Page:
Although it's probably better known for its anti-nausea properties, ginger is also an effective COX-2 inhibiting anti-inflammatory herb that has historically been used for arthritis and rheumatism. In a study of patients with rheumatoid arthritis, osteoarthritis, and muscular discomfort, the majority of those who received ginger experienced, to varying degrees, relief of pain and swelling. None of the patients reported adverse effects during the period of ginger consumption, which ranged from three months to 2.5 years. Another double blind trial found ginger extract to be effective at relieving pain in people with osteoarthritis of the hip or knee. Likewise, in another double blind study, ginger was significantly more effective than a placebo in pain relief and overall improvement.
Ginger contains very potent anti-inflammatory compounds called gingerols. These substances explain why so many people with osteoarthritis or rheumatoid arthritis experience reductions in their pain levels and improvements in their mobility when they consume ginger regularly. In two clinical studies involving patients who responded to conventional drugs and those who didn't, physicians found that 75% of arthritis patients and 100% of patients with muscular discomfort experienced relief of pain and/or swelling.
A twelve month placebo-controlled, double-blind, crossover study published in Osteoarthritis Cartilage magazine (no really, that's its name) tracked 29 patients with painful arthritis in the knee (6 men and 23 women ranging in age from 42-85 years). By the end of the first six months, those given ginger were experiencing significantly less pain on movement and handicap than those given placebo. Pain on movement decreased from a score of 76.14 at baseline to 41.00, while handicap decreased from 73.47 to 46.08. In contrast, those who were switched from ginger to placebo experienced an increase in pain of movement (up to 82.10) and handicap (up to 80.80) from baseline. In the final phase of the study when all patients were getting ginger, pain remained low in those already taking ginger in phase 2, and decreased again in the group that had been on placebo.
Not only did participants' subjective experiences of pain lessen, but swelling in their knees, an objective measurement of lessened inflammation, dropped significantly in those treated with ginger. The mean target knee circumference in those taking ginger dropped from 43.25cm when the study began to 39.36cm by the 12th week. When this group was switched to placebo in the second phase of the study, their knee circumferences increased, while those who had been on placebo but were now switched to ginger experienced a decrease in knee circumference. In the final phase, when both groups were given ginger, mean knee circumference continued to drop, reaching lows of 38.78 and 36.38 in the two groups.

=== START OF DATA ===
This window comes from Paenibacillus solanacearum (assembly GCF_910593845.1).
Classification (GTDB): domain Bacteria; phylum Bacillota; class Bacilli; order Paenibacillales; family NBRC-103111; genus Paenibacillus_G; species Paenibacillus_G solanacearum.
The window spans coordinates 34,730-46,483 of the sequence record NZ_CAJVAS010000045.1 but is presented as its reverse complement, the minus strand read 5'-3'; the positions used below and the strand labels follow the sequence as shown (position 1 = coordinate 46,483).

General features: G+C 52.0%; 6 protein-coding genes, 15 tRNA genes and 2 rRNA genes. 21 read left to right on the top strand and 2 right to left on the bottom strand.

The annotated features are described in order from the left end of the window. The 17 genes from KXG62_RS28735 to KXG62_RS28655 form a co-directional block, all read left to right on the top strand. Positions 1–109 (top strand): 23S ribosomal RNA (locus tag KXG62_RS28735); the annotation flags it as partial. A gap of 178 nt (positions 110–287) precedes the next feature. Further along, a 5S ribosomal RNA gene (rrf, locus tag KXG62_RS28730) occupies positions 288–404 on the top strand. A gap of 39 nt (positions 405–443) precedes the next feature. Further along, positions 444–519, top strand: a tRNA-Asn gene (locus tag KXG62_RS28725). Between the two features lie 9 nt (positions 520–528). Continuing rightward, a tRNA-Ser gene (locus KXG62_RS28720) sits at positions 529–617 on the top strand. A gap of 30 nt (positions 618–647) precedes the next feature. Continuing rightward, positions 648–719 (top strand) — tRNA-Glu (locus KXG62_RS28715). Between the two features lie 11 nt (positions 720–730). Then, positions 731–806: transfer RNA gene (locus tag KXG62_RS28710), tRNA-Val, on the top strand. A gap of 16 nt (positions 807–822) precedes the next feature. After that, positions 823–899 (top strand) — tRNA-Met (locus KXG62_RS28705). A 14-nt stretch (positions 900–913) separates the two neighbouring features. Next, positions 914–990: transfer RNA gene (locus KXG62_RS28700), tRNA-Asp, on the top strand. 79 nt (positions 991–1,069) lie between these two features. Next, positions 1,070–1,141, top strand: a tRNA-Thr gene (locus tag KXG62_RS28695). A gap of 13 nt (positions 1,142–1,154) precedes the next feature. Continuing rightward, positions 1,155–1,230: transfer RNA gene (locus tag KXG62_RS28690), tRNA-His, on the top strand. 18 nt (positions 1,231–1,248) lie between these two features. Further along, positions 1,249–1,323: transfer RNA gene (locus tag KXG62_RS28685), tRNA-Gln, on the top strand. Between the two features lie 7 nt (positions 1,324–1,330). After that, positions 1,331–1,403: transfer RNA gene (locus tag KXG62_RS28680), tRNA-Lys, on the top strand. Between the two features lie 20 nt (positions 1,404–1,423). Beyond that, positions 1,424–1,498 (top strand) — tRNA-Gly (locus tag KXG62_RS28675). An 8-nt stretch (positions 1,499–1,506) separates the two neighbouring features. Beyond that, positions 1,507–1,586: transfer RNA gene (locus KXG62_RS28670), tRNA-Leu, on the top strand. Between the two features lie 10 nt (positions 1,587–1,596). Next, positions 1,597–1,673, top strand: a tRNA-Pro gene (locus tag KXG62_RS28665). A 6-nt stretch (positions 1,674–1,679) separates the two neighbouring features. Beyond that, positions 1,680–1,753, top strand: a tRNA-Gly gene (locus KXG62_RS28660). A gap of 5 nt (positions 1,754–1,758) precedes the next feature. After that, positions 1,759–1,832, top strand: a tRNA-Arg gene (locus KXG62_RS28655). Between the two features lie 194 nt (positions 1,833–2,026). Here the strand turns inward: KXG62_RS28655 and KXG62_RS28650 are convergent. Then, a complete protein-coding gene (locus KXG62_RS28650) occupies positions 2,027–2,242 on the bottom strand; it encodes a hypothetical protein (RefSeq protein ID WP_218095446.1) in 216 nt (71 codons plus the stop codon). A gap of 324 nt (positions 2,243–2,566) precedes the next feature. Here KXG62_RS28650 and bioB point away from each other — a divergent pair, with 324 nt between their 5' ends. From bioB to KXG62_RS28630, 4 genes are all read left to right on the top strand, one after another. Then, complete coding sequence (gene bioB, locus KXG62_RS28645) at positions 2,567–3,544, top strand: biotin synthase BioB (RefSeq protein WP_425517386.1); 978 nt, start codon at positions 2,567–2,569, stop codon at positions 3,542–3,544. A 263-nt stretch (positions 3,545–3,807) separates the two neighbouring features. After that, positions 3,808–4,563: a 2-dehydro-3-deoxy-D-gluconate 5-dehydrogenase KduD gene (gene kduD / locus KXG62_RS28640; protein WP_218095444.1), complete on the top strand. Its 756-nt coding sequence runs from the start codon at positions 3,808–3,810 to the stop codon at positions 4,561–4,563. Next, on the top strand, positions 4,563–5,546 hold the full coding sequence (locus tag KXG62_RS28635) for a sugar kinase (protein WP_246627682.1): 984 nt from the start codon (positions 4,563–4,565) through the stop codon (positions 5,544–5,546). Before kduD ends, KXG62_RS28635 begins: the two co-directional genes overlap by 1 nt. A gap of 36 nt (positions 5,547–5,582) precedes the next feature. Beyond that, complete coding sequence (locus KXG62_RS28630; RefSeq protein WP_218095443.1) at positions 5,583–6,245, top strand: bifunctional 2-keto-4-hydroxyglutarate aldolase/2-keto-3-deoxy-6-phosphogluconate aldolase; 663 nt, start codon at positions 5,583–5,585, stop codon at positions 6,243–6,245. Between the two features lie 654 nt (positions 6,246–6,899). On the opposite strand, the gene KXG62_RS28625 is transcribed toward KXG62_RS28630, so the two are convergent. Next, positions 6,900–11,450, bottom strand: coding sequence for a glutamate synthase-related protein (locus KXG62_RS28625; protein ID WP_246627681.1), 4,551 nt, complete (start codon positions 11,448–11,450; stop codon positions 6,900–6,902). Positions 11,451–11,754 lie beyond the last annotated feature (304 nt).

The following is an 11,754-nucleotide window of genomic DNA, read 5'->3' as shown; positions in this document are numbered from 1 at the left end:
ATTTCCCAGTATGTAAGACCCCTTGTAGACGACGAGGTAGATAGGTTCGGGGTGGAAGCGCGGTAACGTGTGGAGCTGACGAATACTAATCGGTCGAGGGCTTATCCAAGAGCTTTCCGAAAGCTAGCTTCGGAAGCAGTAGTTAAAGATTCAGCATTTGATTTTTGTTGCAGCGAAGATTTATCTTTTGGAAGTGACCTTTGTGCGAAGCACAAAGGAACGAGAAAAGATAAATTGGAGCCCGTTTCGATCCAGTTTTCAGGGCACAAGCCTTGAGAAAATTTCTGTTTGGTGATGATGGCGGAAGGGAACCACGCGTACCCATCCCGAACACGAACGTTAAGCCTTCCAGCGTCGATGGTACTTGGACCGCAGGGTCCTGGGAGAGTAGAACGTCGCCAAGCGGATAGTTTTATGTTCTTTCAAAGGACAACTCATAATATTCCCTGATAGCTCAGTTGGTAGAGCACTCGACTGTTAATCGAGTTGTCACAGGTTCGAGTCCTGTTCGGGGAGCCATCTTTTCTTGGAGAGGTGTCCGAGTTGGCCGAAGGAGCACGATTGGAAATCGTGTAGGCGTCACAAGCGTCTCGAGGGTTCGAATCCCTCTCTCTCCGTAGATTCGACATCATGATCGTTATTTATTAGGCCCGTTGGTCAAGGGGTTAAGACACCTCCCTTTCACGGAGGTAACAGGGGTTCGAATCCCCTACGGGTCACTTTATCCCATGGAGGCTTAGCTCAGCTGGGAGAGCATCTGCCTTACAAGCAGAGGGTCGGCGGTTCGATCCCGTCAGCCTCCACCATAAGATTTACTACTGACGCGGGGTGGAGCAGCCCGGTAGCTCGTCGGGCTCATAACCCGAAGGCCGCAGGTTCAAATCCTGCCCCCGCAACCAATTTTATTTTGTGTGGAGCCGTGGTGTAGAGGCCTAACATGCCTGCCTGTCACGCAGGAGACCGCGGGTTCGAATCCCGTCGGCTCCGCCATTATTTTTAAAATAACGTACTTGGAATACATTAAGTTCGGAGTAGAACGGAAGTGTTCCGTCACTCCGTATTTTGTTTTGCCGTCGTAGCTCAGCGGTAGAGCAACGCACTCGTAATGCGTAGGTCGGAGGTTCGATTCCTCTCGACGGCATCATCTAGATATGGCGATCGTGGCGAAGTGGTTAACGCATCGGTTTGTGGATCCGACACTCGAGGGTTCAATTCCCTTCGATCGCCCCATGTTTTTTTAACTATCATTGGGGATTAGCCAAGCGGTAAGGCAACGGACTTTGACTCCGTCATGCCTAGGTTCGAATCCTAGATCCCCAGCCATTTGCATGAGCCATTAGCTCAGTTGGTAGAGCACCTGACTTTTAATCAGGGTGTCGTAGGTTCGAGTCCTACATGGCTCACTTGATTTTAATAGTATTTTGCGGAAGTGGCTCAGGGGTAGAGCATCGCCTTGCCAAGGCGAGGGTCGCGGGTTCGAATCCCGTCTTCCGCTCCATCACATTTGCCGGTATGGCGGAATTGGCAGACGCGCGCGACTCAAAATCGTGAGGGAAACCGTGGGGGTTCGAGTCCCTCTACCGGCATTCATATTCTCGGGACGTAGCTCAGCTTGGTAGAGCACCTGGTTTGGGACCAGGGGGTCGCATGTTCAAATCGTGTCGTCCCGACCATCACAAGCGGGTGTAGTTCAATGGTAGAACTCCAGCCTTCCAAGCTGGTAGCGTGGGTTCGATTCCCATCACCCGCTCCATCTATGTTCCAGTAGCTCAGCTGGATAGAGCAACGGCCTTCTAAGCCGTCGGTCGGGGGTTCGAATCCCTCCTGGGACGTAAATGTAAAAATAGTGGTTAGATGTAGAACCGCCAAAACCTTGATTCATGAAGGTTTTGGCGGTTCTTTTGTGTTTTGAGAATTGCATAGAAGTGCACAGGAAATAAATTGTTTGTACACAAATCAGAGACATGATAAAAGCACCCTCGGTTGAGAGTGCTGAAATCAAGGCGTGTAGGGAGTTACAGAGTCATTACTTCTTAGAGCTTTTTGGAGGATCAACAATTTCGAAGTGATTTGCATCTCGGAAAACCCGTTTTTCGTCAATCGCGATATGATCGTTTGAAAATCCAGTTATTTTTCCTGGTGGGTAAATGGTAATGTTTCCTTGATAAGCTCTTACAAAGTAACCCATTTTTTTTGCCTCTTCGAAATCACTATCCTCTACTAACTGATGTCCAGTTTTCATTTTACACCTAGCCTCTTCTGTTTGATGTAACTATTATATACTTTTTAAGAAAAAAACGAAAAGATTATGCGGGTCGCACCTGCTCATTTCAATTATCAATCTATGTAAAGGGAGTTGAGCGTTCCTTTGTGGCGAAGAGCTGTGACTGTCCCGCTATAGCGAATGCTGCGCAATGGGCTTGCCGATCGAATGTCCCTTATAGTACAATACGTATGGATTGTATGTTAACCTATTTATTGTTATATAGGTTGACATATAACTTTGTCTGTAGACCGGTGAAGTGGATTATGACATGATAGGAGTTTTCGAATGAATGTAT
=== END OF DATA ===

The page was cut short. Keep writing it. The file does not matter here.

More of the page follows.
What It Means

Ginger extract helps to relieve chronic pain by reducing inflammation.

Sunday, March 13, 2011

2. UC-11 Undenatured Chicken Collagen -- Anti-Aging Barron Report

A Five-Pronged Natural Approach For Chronic Joint Pain & Inflammation -- Anti-Aging Barron Report

2. UC-II ® Undenatured Chicken Collagen

Although ASU works directly to build and repair joint cartilage, it doesn't address a major aspect of the problem (in fact few things address this particular aspect). A key component of most joint destruction (sometimes an initial cause as in rheumatoid arthritis and sometimes a secondary factor triggered by an initial trauma to the tissue as in osteoarthritis) is when the immune system goes out of control and starts attacking the cartilage. In other words, once a person starts down the road of joint pain, either early on or later in the process, at some point the immune system usually "goes wrong" and becomes a factor in the gradual destruction of joint tissue. Literally, the immune system reprograms itself to treat joint tissue as a foreign invader and "eat it up." Re-reprogramming the immune system through the use of immunomodulators is often an essential step in stopping and reversing this damage.
In the past, I have recommended several immunomudulators including CMO (cetyl myristoleate) and L-Carnosine, but UC-II seems to represent a choice uniquely suited to dealing with joint and cartilage problems. Although this discussion ultimately applies to all forms of joint damage, for the moment, let's focus our attention specifically on rheumatoid arthritis.

Rheumatoid Arthritis

Rheumatoid arthritis (RA) is a common autoimmune disease in which killer T-cells of the body's own immune system (most likely triggered by invading bacteria) reprogram themselves to attack joint cartilage, resulting in inflammation and joint destruction. The current treatment strategies of suppressing immunity and inflammation offer only limited success. "Oral tolerance," on the other hand, is a long-recognized mechanism for inducing immune tolerance -- that is, suppressing a misdirected immune response. But rather than suppressing the entire immune system, oral tolerance targets specific immune cells responsible for tissue damage. Inducing the immune system to tolerate joint cartilage, rather than identifying it as a "foreign" substance, requires a specific sequence of events to take place within that part of the immune system found in the gastrointestinal tract lining.Studies have shown that small doses of undenatured type II collagen can indeed trigger this particular sequence of events, thereby deactivating killer T-cell attacks of joint cartilage in humans.Other studies have demonstrated that the undenatured type II chicken collagen found in UC-II retains its activity when exposed to human digestive fluids, which is not necessarily true of other sources. Time-dose measurements by ELISA immuno-assay of UC-II activity have shown that it retains approximately 50% activity even after as long as 90 minutes after exposure to digestive juices.